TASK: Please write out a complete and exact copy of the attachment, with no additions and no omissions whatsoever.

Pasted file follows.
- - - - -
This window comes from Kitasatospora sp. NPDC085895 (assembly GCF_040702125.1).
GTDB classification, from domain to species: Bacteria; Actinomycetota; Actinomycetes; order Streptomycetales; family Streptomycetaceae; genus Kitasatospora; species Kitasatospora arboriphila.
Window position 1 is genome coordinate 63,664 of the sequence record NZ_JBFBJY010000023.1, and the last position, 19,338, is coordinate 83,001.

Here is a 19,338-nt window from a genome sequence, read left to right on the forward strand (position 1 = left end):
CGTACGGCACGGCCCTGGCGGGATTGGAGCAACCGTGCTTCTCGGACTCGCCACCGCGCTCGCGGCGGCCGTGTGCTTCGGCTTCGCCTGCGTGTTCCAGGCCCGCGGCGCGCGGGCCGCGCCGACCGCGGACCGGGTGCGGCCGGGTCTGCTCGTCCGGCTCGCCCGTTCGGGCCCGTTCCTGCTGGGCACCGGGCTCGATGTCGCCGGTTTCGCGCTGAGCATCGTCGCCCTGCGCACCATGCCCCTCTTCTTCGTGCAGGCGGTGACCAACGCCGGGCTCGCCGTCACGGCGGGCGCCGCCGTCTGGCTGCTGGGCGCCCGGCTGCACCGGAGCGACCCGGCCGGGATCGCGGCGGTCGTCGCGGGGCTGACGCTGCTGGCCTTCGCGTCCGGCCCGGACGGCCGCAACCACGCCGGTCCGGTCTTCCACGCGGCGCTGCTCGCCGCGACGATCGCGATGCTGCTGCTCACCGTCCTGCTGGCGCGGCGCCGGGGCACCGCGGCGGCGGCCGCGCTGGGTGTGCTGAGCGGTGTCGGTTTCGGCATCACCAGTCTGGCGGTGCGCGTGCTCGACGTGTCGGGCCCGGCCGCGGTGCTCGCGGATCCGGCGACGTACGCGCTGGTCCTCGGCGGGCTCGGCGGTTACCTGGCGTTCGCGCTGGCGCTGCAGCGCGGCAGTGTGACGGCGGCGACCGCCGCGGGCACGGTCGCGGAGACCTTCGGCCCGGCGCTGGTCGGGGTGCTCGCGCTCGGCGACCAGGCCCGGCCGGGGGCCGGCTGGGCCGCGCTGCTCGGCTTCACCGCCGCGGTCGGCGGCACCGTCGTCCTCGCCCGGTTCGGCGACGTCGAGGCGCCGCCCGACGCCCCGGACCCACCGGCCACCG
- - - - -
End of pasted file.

This window comes from Kitasatospora sp. NPDC085895 (assembly GCF_040702125.1).
GTDB classification, from domain to species: Bacteria; Actinomycetota; Actinomycetes; order Streptomycetales; family Streptomycetaceae; genus Kitasatospora; species Kitasatospora arboriphila.
Window position 1 is genome coordinate 63,664 of the sequence record NZ_JBFBJY010000023.1, and the last position, 19,338, is coordinate 83,001.

Here is a 19,338-nt window from a genome sequence, read left to right on the forward strand (position 1 = left end):
CGTACGGCACGGCCCTGGCGGGATTGGAGCAACCGTGCTTCTCGGACTCGCCACCGCGCTCGCGGCGGCCGTGTGCTTCGGCTTCGCCTGCGTGTTCCAGGCCCGCGGCGCGCGGGCCGCGCCGACCGCGGACCGGGTGCGGCCGGGTCTGCTCGTCCGGCTCGCCCGTTCGGGCCCGTTCCTGCTGGGCACCGGGCTCGATGTCGCCGGTTTCGCGCTGAGCATCGTCGCCCTGCGCACCATGCCCCTCTTCTTCGTGCAGGCGGTGACCAACGCCGGGCTCGCCGTCACGGCGGGCGCCGCCGTCTGGCTGCTGGGCGCCCGGCTGCACCGGAGCGACCCGGCCGGGATCGCGGCGGTCGTCGCGGGGCTGACGCTGCTGGCCTTCGCGTCCGGCCCGGACGGCCGCAACCACGCCGGTCCGGTCTTCCACGCGGCGCTGCTCGCCGCGACGATCGCGATGCTGCTGCTCACCGTCCTGCTGGCGCGGCGCCGGGGCACCGCGGCGGCGGCCGCGCTGGGTGTGCTGAGCGGTGTCGGTTTCGGCATCACCAGTCTGGCGGTGCGCGTGCTCGACGTGTCGGGCCCGGCCGCGGTGCTCGCGGATCCGGCGACGTACGCGCTGGTCCTCGGCGGGCTCGGCGGTTACCTGGCGTTCGCGCTGGCGCTGCAGCGCGGCAGTGTGACGGCGGCGACCGCCGCGGGCACGGTCGCGGAGACCTTCGGCCCGGCGCTGGTCGGGGTGCTCGCGCTCGGCGACCAGGCCCGGCCGGGGGCCGGCTGGGCCGCGCTGCTCGGCTTCACCGCCGCGGTCGGCGGCACCGTCGTCCTCGCCCGGTTCGGCGACGTCGAGGCGCCGCCCGACGCCCCGGACCCACCGGCCACCG